Recently I had a hankerin' for a western. And not just any western would do; I needed a John Wayne western. I've seen others, and I enjoy others, but John Wayne is the gold standard in my book.
Eventually I made it over to the downtown library and checked out Rio Bravo, one I hadn't seen before. But as I watched it I realized I had seen it before, at least I had seen it in a different incarnation. Andrew, my son and John Wayne fan, felt the same way.
Rio Bravo is so much like El Dorado, another John Wayne flick (and probably my favorite). Or perhaps it's the other way around, since Rio Bravo came out in '59 and El Dorado in '67.
--Both movies are directed by Howard Hawks and star John Wayne.
--Both movies feature sheriffs and their deputies defending themselves against hired guns while trying to keep a prize prisoner in jail. (Wayne's the sheriff in Rio and a deputy in Dorado.)
--Both movies have a nicknamed, music playing, elderly deputy who is often squawking about the sheriff's ill-treatment of him (the harmonica-playing Stumpy in Rio and the bugle-blowing Bull in Dorado).
--In both movies a young man named after a state who can handle a weapon with deadly accuracy joins the sheriff to help him against the overwhelming numbers of the hired guns (the pistol-packing Colorado [Ricky Nelson] in Rio and the knife-throwing Mississippi [James Caan] in Dorado).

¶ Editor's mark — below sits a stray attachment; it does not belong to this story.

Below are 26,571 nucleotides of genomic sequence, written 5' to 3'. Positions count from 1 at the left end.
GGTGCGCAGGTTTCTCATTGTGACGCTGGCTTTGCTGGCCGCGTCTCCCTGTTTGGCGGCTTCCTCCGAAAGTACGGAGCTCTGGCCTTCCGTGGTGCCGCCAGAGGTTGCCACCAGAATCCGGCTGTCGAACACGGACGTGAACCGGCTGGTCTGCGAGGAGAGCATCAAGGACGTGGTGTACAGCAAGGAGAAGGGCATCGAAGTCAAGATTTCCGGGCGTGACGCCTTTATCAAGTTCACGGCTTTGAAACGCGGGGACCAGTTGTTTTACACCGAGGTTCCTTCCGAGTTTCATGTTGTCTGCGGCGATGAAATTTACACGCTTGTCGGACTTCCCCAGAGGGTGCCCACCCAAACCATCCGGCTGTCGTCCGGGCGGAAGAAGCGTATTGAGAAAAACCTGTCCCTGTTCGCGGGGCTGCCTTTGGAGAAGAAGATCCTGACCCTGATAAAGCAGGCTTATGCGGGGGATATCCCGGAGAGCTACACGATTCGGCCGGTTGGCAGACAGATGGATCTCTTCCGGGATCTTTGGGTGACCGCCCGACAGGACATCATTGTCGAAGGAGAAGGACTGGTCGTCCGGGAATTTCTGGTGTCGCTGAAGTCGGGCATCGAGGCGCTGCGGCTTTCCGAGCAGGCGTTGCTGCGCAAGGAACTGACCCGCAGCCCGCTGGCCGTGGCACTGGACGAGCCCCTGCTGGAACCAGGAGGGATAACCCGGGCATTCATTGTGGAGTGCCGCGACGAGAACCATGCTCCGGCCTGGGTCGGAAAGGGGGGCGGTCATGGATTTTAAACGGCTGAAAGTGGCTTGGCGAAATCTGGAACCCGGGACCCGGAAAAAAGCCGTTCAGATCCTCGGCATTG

--At the beginning of both movies one of the good guys is a recovering drunk (Deputy Dean Martin in Rio and Sheriff Robert Mitchum in Dorado). The back story in both cases is that this good guy was one of the best gun-handlers ever, but then a girl came to town, and he was snared, hook, line, and sinker. The girl then threw him over, and he turned to the bottle. He has become the object of ridicule all around town, especially at the bar where he must go to get his regular bottle. During the course of the movie, through tough love Wayne and the others help him regain his confidence as well as his sobriety.
--Apparently drunkenness is associated with a neglect of personal hygiene, because in both movies the old guy (Stumpy and Bull) nags the drunk (Martin and Mitchum) into finally taken a bath for the good of the morale in the jail.
--I suppose it goes without saying that John Wayne has a love interest in both movies. And in both cases it seems to develop against his will, or in spite of reluctance, or whatever.
Now after naming all these similarities, I suppose you think I'm disappointed. Not at all! I enjoyed both movies. The good guys face overwhelming odds, but they stick to their guns (he he) and win in the end. My personal opinion is that El Dorado, the later movie, is the better one.